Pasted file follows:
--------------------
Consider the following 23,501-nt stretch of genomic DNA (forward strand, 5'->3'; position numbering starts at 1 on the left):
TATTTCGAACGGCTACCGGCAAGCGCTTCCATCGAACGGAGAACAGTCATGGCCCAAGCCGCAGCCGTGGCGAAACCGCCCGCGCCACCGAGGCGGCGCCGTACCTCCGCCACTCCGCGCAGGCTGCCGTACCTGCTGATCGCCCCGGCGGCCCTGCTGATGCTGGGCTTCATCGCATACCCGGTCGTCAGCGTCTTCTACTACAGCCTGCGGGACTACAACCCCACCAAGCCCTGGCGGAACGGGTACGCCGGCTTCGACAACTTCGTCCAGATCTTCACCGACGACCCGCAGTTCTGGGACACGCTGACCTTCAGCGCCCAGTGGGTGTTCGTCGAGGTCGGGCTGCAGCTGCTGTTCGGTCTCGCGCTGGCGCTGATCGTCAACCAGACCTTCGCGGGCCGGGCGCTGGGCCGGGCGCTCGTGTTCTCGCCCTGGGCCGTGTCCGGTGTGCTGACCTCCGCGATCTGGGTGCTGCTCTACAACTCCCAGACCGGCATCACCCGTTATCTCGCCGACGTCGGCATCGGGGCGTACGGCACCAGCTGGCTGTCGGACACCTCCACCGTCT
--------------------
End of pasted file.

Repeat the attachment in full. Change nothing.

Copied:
Consider the following 23,501-nt stretch of genomic DNA (forward strand, 5'->3'; position numbering starts at 1 on the left):
TATTTCGAACGGCTACCGGCAAGCGCTTCCATCGAACGGAGAACAGTCATGGCCCAAGCCGCAGCCGTGGCGAAACCGCCCGCGCCACCGAGGCGGCGCCGTACCTCCGCCACTCCGCGCAGGCTGCCGTACCTGCTGATCGCCCCGGCGGCCCTGCTGATGCTGGGCTTCATCGCATACCCGGTCGTCAGCGTCTTCTACTACAGCCTGCGGGACTACAACCCCACCAAGCCCTGGCGGAACGGGTACGCCGGCTTCGACAACTTCGTCCAGATCTTCACCGACGACCCGCAGTTCTGGGACACGCTGACCTTCAGCGCCCAGTGGGTGTTCGTCGAGGTCGGGCTGCAGCTGCTGTTCGGTCTCGCGCTGGCGCTGATCGTCAACCAGACCTTCGCGGGCCGGGCGCTGGGCCGGGCGCTCGTGTTCTCGCCCTGGGCCGTGTCCGGTGTGCTGACCTCCGCGATCTGGGTGCTGCTCTACAACTCCCAGACCGGCATCACCCGTTATCTCGCCGACGTCGGCATCGGGGCGTACGGCACCAGCTGGCTGTCGGACACCTCCACCGTCT